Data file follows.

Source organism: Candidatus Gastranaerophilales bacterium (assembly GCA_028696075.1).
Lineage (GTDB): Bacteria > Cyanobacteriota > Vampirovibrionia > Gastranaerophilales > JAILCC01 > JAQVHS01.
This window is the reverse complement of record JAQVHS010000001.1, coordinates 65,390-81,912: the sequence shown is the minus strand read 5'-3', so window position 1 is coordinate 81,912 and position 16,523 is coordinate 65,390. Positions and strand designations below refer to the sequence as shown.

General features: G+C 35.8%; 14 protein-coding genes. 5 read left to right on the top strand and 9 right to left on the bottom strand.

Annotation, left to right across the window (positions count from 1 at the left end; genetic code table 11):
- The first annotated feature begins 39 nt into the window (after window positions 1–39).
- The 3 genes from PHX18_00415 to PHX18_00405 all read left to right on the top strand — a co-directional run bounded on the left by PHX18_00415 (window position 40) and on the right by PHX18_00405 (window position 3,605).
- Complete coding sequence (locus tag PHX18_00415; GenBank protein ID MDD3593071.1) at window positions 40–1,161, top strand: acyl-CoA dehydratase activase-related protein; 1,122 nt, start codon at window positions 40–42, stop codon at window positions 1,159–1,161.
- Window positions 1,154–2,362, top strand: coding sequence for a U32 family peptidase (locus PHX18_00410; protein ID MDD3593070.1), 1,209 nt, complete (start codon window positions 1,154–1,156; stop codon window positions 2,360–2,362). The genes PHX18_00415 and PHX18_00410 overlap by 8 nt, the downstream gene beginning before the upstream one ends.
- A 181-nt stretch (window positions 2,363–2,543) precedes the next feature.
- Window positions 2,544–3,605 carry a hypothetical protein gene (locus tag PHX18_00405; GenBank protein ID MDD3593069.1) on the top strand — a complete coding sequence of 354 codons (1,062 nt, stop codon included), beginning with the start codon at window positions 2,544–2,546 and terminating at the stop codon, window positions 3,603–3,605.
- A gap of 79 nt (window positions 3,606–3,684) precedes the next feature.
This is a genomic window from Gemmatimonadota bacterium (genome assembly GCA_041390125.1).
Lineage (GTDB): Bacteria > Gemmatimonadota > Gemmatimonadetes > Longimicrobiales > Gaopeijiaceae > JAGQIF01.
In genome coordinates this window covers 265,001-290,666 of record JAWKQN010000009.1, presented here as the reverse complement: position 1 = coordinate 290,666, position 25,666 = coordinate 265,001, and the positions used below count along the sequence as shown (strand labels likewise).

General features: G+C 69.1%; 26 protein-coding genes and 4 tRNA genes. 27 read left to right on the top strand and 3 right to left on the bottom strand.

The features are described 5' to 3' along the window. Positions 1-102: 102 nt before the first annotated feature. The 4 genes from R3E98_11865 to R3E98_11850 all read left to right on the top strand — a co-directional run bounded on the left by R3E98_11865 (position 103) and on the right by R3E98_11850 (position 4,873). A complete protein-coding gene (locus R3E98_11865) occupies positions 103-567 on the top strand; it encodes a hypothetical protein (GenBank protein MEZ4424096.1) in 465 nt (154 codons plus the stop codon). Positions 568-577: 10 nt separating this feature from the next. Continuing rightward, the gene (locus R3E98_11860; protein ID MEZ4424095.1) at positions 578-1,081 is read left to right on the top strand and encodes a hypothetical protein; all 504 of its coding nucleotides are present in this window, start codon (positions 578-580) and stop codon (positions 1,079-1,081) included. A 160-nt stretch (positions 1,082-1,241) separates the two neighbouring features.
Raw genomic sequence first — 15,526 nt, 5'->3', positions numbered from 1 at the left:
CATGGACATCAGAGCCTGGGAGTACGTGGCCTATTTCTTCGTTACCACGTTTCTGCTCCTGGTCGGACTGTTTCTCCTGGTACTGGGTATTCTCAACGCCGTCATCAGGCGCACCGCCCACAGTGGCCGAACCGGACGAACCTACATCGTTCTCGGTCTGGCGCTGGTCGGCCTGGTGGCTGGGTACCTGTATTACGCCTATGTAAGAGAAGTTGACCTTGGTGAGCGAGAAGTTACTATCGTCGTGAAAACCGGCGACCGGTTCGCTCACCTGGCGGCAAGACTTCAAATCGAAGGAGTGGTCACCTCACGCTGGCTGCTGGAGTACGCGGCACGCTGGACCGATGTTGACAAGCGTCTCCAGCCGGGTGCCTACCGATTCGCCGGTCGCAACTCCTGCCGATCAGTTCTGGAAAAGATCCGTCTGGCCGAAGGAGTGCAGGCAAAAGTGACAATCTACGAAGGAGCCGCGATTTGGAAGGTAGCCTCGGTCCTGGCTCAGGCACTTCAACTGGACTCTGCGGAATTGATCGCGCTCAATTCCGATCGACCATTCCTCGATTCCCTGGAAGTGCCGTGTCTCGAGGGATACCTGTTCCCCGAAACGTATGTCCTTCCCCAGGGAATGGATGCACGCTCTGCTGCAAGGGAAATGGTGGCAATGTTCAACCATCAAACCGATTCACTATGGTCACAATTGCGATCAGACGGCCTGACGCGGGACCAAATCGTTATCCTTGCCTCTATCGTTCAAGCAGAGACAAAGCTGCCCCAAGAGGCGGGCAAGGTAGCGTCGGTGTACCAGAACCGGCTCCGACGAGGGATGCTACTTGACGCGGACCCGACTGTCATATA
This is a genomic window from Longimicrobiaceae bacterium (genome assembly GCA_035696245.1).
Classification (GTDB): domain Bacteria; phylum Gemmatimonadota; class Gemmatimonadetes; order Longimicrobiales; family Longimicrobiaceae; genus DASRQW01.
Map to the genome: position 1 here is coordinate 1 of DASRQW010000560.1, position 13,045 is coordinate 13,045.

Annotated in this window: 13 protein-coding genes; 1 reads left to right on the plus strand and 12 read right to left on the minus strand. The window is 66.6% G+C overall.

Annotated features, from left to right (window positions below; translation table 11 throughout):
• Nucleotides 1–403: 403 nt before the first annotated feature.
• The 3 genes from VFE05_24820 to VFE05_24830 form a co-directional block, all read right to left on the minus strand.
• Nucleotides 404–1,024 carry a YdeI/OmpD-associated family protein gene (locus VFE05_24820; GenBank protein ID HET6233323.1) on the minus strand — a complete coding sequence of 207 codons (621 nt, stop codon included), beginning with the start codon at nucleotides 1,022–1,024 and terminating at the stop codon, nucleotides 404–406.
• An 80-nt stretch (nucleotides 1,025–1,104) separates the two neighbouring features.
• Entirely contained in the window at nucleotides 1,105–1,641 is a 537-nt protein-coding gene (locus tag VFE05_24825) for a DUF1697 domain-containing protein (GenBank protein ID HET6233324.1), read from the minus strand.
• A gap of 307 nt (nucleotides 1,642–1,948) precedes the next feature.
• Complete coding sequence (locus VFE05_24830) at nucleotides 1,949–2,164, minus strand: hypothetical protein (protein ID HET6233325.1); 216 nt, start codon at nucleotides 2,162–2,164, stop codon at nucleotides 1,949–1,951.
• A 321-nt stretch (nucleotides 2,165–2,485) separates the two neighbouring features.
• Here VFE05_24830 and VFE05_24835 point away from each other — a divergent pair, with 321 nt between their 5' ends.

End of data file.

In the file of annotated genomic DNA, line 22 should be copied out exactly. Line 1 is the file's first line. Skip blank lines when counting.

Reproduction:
Map to the genome: position 1 here is coordinate 1 of DASRQW010000560.1, position 13,045 is coordinate 13,045.